However, today, watching the Jolla Tablet intro movie embedded on the site, I could not help feeling the itch again. Why oh why did this play fluently in chrome but did it suck so hard in firefox? Check out this framerate:

yt_embedded_noHWaccel1I started by creating a virgin system account to avoid having my 7 year old home dir, possibly dragging along some evil deprecated setting, be the culprit. This didn’t change anything but at least I had both a blank Firefox and Chrome profile to test with.

First I was under the impression that there would have to be a global flash settings file since when right-clicking on the embedded video, it showed the “Settings” as disabled. There does indeed exist such file: /etc/adobe/mms.cfg in which you can put “EnableLinuxHWVideoDecode=1”. This only crashed my firefox. I did install an additional vdpau package but it didn’t matter. Also, looking at the “Nerd stats” (right-click on video), I learned even youtube vids didn’t have hardware accelerated decoding, only accelerated rendering. So I didn’t proceed on this path.

Now let’s check out how chrome is doing it. Pulling up the “Nerd stats” did surprise me: chrome does not use flash by default for embedded video’s, it uses WebM/VP9!

This begs the question: how is Firefox’s WebM support? Turns out it’s no problem, just change your youtube html5 setting from “default player” (=flash) to “html5”.

youtube html5 settingsSo the  chrome pepper flash tweak actually came down on not using flash. 🙂 Youtube does this by default on chrome but not on firefox. Naughty Google!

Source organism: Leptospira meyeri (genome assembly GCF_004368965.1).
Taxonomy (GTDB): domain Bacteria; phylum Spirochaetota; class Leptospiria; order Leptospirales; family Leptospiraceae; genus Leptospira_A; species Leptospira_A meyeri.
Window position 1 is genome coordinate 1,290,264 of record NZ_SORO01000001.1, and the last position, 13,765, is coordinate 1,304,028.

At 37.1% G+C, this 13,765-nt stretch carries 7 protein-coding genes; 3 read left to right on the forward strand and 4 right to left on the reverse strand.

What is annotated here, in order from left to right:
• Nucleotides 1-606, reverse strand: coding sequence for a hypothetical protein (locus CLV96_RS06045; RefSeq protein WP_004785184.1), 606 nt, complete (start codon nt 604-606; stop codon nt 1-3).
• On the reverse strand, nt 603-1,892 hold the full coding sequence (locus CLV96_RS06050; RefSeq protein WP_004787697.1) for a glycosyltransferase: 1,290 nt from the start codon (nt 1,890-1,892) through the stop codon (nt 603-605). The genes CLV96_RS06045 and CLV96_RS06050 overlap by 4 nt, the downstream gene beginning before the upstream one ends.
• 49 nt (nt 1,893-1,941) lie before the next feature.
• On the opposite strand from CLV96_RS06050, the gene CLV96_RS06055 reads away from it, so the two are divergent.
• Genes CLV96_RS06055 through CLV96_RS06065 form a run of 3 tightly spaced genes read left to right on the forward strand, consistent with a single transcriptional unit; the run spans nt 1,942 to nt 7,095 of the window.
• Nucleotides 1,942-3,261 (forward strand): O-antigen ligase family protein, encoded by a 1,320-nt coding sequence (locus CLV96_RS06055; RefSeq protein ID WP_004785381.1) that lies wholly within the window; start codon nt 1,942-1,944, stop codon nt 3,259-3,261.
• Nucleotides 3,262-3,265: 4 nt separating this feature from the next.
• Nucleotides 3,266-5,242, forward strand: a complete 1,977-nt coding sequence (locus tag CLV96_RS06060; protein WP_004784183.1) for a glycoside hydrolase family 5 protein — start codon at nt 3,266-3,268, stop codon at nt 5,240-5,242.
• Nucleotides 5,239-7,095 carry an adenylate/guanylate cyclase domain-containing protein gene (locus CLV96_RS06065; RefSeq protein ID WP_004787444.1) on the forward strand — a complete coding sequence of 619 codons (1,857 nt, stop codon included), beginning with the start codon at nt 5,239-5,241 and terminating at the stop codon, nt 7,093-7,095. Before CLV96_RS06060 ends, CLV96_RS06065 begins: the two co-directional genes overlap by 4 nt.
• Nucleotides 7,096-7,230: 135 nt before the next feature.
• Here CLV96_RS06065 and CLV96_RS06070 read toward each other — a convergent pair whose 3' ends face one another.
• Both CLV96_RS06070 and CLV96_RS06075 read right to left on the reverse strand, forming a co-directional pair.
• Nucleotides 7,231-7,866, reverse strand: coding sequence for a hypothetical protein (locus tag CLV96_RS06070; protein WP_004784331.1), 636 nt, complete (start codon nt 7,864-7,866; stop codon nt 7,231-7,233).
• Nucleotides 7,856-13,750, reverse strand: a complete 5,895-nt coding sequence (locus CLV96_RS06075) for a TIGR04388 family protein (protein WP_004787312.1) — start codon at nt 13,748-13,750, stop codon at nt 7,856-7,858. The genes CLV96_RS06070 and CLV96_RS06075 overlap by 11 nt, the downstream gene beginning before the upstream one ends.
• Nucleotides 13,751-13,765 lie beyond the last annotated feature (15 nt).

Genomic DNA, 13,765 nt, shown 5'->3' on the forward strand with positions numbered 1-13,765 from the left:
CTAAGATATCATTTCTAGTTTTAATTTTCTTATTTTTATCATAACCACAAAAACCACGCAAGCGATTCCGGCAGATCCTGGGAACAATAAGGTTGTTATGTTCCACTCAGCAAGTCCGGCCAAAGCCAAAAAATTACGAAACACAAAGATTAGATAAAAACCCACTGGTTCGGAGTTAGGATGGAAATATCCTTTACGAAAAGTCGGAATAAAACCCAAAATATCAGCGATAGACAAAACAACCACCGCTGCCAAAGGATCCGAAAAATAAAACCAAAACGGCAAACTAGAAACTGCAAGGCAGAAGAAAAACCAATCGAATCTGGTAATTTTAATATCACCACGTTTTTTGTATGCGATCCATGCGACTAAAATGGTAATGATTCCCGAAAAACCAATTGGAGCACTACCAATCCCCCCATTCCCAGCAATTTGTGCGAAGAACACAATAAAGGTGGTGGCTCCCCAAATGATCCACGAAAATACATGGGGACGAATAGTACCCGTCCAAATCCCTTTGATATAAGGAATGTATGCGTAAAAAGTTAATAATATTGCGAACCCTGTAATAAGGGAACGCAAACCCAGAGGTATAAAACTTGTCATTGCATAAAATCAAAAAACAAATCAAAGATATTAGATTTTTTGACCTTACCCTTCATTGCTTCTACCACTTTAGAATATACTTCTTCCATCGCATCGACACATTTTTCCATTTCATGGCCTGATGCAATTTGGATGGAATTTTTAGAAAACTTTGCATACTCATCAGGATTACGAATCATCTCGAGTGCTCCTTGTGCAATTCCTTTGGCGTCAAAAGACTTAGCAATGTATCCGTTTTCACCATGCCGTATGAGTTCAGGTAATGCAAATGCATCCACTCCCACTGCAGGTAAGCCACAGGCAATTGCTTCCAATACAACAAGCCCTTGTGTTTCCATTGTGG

You may notice that Firefox does not support all youtube hmtl5 features yet. In particular, you will be served VP8 video’s instead of VP9 which may make a difference in the available resolutions. However, Media Source Extensions and WebM VP9 can already be activated by setting:

media.mediasource.enabled = true

in about:config. Experimental h264 support can be activated with:

media.mediasource.ignore_codecs = true

You can track the MSE support in firefox in this bug report.

Itch scratched and fixed. Finally 🙂

Firefox ctrl+backspace behavior on linux

I’ve always hated why ctrl+backspace wouldn’t do what I expected in the address bar of Mozilla Firefox. So I stopped using Firefox. However, one day I tried it by accident on a windows box and was astonished it did work as expected! I didn’t care that much anymore since my main browser became Google Chrome. However, Chrome became more and more of a resource hog and even their owns sites like gmail and google drive run slower than on firefox. I started using Firefox again and got annoyed again over this small nuisance.

So I started googling the issue and found out that, apparently, linux users want non standard behavior because they are used to different selection behavior than for example a windows user.

I agree that double clicking a path in a console should select the entire path but I don’t see why that should affect the ctrl+backspace behavior. If I press ctrl+backspace in KWrite, it deletes the last word. If I press ctrl+backspace in the address bar in Dolphin, it will delete the last part in the path. The list goes on.. but I will never expect ctrl+backspace to be equal to “select all and press delete” which it does by default on Firefox/Linux.

Luckily, it turns out there’s an option layout.word_select.stop_at_punctuation to configure this behavior 🙂 You might also be interested in layout.word_select.eat_space_to_next_word.

DD-wrt: control radio on a Cisco Linksys E2000

Some people prefer to have their wifi turned off at night. DD-wrt already provides out of the box reprogrammability of the WPS button so you can use that button to turn the wifi off/on.

If you want to use a cron job to automate this process, you need to know the command line. I tried using the wl command:

wl radio off

Unfortunately this doesn’t do much. We might need to specify the network interface on which to apply the command. List the network interfaces using the ip addr command:

root@DD-WRT:~# ip a
1: lo: <LOOPBACK,MULTICAST,UP,10000> mtu 16436 qdisc noqueue
    link/loopback 00:00:00:00:00:00 brd 00:00:00:00:00:00
    inet brd scope host lo
2: eth0: <BROADCAST,MULTICAST,UP,10000> mtu 1500 qdisc pfifo_fast
    link/ether c0:c1:c0:ab:6c:70 brd ff:ff:ff:ff:ff:ff